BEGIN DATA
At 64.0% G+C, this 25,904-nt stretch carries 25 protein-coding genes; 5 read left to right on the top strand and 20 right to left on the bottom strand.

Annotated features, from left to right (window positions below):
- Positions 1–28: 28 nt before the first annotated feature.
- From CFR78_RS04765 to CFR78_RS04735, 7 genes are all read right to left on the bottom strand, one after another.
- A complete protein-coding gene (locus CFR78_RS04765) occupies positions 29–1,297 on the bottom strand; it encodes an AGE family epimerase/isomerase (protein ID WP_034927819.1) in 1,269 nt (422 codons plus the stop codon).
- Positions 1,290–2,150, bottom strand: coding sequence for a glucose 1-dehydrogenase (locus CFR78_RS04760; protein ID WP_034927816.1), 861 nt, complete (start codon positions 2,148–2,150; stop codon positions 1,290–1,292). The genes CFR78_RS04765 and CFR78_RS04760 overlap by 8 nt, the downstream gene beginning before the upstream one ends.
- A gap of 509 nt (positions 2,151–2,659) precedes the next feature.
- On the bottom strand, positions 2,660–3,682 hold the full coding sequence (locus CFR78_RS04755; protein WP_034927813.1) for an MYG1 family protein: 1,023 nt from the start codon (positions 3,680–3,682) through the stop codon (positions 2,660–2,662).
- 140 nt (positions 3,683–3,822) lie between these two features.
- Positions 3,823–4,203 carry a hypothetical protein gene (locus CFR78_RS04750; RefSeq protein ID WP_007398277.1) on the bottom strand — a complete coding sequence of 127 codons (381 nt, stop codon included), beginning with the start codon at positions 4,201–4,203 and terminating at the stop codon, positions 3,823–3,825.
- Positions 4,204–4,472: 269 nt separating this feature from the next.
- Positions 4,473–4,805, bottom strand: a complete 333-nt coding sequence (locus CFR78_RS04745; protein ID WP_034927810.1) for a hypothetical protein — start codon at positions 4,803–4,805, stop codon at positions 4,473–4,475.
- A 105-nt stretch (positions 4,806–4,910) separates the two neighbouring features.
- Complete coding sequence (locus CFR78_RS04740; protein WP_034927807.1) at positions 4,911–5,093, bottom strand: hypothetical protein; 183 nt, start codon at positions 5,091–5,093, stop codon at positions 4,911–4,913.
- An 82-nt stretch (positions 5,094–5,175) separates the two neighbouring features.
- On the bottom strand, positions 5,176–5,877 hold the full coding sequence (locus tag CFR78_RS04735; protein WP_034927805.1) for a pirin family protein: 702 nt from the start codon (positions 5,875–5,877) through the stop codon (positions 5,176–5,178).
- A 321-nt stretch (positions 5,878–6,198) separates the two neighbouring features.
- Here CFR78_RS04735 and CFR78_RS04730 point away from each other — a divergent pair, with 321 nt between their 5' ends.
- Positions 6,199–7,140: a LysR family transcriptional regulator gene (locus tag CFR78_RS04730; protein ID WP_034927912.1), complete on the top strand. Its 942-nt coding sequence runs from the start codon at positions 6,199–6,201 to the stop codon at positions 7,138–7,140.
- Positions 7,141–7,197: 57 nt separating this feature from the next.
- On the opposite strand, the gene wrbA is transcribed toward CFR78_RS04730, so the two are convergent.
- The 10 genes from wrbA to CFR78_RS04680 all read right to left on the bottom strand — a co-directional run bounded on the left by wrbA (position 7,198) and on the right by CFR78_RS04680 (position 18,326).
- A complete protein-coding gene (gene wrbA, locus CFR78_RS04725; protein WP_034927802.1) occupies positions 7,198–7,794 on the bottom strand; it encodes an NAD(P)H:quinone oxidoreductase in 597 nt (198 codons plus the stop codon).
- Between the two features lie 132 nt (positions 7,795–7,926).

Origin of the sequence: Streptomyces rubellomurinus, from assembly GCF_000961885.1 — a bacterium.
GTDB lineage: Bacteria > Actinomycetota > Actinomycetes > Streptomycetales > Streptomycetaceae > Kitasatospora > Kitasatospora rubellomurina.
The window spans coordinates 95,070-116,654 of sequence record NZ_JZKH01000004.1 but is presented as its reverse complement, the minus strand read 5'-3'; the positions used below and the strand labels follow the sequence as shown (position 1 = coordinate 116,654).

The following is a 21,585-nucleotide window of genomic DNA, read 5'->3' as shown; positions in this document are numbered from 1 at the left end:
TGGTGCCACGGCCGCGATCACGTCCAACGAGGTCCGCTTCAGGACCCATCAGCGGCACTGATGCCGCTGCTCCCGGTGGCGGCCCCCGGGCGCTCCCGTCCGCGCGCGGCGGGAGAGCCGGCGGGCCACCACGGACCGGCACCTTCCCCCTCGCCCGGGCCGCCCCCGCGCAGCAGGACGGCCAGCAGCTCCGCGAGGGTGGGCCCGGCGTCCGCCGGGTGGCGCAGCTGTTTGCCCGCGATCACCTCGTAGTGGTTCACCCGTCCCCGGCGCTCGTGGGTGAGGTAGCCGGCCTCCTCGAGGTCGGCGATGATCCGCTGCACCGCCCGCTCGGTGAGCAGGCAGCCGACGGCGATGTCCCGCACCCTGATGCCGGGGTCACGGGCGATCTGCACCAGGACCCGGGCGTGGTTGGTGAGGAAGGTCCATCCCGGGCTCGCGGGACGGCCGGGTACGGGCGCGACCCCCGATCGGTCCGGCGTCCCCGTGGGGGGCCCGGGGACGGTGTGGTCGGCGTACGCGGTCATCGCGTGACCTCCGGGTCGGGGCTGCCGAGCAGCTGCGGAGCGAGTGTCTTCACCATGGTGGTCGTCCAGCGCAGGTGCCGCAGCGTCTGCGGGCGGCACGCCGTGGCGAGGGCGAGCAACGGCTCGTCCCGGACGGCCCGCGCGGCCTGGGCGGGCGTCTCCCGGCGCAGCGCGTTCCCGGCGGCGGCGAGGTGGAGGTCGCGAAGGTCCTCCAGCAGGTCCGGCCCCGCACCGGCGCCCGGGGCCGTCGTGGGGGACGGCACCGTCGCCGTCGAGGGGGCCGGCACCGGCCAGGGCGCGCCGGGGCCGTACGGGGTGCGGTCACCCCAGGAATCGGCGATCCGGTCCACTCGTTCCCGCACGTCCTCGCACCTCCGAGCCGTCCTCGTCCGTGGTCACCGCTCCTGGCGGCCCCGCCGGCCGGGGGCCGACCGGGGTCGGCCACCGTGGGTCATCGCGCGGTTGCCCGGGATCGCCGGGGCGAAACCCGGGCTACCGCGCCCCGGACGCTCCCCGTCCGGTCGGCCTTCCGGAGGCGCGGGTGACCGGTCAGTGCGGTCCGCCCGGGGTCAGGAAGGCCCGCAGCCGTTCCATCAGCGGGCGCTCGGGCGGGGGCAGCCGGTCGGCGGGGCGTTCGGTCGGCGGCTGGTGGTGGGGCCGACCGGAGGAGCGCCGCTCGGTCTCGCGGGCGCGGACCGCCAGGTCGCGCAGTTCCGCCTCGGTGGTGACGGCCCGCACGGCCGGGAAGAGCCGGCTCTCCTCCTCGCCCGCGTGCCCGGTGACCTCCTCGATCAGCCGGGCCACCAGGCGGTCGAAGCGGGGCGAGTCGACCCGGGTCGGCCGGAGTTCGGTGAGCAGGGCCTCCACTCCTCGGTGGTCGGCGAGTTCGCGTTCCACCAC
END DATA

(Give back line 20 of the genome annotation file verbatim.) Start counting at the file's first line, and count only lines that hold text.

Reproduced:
- Positions 7,141–7,197: 57 nt separating this feature from the next.